Ted Belman. Abrams seems to think that this understanding as laid out is a “sensible deal”, just like the Bush years. Why? Because Israelis now know where they can build. But they don’t know how many they can build and that is as important as where. The question now is, “why is the quantity an issue at at?” And then there is a second limitation, Israel can’t annex anything. So clearly Israel is not the master in its own house. She has given up the right to chart her own course.
This isn’t a recent phenomena. Remember when we were building the security fence, America micromanaged where it could be built. The US doesn’t have the right to override our sovereignty but it has the power to do so. We need the US to stand with us in the UN and against Iran and to resupply us when necessary, to name a few. The preservation of the territories for a two state solution is the key demand made on Israel. The US doesn’t have to so limit us, they choose to.
Israeli settlement activity has been in the news this past week because the Trump administration is steadily defining its policy. What has emerged is a good policy: sensible, flexible and realistic. Which is to say, it’s a lot like former U.S. President George W. Bush’s policy.
President Barack Obama’s policy had made construction in the settlements a sore point for eight full years. This was one reason among many for the constant tension between the government of Israel and that of the United States during all of Obama’s term in office.
What are the terms of the agreement between the Israeli government and the Trump administration? First, there is no written agreement, and that’s a good thing. There are understandings. That means there can be some arguments, but no accusations that “you’re violating what you signed.”
Second, the Trump administration understands that Jerusalem is Israel’s capital and does not view construction there as “settlement activity.”
Third, Israel will not build any new settlements except the one promised to the families evicted from the outpost of Amona, deemed illegal by the Israeli Supreme Court and recently demolished. Prime Minister Benjamin Netanyahu persuaded the American administration that he had made that commitment to the people of Amona last year, before the Trump presidency, and needed to keep it.
Fourth, new construction in settlements in Judea and Samaria will be confined to existing communities, or if that’s impossible, as close to them as possible.
Fifth, there will be some restraint in the pace of settlement expansion.
Sixth, apparently Netanyahu agreed not to permit new “outposts” to be built — small groups of houses erected without government permission.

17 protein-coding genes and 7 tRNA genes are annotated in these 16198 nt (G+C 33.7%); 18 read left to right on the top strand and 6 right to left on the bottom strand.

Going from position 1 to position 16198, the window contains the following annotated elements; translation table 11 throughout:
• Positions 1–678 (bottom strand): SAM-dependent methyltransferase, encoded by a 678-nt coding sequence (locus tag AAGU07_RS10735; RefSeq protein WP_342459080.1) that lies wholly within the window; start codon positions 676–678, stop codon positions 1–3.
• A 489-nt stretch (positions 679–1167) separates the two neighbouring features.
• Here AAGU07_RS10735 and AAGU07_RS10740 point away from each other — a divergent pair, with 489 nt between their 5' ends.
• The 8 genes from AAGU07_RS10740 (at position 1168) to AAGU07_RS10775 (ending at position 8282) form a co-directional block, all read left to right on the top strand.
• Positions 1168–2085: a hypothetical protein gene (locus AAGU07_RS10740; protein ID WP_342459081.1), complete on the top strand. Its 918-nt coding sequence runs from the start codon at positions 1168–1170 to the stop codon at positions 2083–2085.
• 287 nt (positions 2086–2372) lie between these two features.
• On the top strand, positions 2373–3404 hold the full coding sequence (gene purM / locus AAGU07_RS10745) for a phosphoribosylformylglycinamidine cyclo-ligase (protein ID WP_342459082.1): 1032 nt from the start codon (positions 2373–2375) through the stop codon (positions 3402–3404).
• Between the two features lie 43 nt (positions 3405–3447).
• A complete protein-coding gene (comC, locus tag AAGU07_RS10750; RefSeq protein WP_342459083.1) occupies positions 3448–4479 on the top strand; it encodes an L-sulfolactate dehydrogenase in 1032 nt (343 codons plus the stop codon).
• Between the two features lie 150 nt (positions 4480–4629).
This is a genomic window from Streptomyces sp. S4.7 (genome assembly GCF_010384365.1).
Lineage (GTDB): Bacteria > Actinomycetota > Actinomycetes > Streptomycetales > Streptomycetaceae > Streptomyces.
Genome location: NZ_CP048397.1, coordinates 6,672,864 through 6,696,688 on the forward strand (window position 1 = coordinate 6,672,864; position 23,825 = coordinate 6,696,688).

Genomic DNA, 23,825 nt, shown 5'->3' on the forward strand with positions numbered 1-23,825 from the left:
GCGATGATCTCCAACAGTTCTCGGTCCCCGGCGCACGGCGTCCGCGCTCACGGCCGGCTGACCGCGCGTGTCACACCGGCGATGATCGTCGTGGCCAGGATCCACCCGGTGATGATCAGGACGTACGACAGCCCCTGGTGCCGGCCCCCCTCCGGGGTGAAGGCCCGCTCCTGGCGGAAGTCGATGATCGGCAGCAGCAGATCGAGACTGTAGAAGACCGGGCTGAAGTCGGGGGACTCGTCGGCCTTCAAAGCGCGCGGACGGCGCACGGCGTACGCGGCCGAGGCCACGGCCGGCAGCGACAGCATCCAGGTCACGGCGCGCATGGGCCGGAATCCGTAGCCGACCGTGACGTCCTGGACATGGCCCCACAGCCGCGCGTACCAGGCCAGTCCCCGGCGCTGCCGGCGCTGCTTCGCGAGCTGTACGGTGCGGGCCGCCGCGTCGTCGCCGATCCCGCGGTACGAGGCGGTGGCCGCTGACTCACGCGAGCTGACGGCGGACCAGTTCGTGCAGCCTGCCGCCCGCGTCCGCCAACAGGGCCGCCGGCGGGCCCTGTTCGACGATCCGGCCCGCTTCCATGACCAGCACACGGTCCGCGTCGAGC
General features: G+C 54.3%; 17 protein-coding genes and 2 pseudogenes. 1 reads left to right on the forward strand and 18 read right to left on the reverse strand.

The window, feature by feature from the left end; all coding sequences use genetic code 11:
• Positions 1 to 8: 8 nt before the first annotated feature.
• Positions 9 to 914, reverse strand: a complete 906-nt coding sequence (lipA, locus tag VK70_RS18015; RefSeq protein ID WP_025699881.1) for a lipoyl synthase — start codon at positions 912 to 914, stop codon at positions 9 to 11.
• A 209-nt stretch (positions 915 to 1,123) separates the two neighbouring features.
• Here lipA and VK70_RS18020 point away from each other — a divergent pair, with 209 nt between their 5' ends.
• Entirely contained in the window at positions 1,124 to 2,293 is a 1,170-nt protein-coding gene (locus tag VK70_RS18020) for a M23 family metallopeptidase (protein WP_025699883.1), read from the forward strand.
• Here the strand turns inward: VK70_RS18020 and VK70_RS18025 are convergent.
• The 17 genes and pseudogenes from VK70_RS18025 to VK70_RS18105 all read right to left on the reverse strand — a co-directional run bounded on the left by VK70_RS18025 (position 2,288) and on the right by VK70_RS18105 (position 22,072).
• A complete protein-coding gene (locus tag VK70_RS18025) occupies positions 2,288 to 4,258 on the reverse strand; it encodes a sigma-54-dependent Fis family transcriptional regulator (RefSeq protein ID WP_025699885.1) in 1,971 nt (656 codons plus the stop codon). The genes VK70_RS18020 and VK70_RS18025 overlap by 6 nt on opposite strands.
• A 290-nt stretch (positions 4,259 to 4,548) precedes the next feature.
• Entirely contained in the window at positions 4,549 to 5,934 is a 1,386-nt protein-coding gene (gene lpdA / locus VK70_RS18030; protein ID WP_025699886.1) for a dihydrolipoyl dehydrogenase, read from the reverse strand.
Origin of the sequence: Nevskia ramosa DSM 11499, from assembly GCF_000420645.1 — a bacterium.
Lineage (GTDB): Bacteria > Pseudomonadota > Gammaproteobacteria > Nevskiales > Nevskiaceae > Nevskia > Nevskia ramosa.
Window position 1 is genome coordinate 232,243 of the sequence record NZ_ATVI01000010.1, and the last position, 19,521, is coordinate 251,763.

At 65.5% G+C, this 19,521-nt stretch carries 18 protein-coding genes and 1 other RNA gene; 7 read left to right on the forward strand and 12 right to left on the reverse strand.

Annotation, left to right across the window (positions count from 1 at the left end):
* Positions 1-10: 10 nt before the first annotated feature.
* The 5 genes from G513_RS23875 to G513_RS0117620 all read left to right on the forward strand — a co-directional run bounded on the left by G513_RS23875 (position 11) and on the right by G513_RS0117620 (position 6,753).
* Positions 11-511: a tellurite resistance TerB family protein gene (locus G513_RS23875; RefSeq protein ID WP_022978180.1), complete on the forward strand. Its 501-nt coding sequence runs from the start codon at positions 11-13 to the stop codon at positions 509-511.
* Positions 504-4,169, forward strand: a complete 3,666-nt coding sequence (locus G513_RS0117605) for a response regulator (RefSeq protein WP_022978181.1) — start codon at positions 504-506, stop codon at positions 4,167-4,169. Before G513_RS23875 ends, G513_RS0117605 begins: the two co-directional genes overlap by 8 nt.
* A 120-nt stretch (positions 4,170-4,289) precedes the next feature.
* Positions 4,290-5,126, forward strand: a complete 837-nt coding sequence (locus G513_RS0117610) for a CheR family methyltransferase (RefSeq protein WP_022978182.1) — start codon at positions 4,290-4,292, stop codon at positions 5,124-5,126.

And finally, there will be no annexation of land in Judea and Samaria.
This closely resembles the Bush-Sharon understandings of 2003 and 2004. The “deal” was no new settlements, no seizure of additional land for settlements, construction in already built-up areas, and no financial inducements to move to a settlement (e.g., a cheap, government-provided mortgage).
The goals are the same: to limit the physical expansion of settlements so that the Israeli footprint in Judea and Samaria does not become larger and larger; to keep most population growth in the larger blocs that will remain part of Israel in any final status agreement; and to prevent this issue from occupying center stage and being a constant irritant to the two governments.
This is smart. The alternative approach, that of the Obama administration under George Mitchell, Hillary Clinton, John Kerry and Barack Obama, was not. By treating all construction — in Jerusalem, the major blocs, and the smallest outlying settlements — exactly the same, that Obama approach created a huge Israeli consensus against U.S. policy.
The Trump approach is politically sensible: Most Israelis do not think of construction in Jerusalem or the big settlements like Maaleh Adumim to be anything like construction in some tiny settlement far beyond the Israeli security barrier. So this deal should be sustainable.
There will no doubt be arguments, as noted, over some questions. For example, is some new apartment house really as close to the already built-up area as it can be? But we dealt with such matters in the Bush years. The prime minister’s office would call, we’d discuss what was planned, and we would not allow these things to sour the terrific relationship between the president and the prime minister, or between the two governments. That’s the way it should be, and that appears to be what Trump has in mind.
Elliott Abrams is a senior fellow for Middle East Studies at the Council on Foreign Relations. This piece is reprinted with permission and can be found on Abrams’ blog “Pressure Points.”
From “Pressure Points” by Elliott Abrams. Reprinted with permission from the Council on Foreign Relations.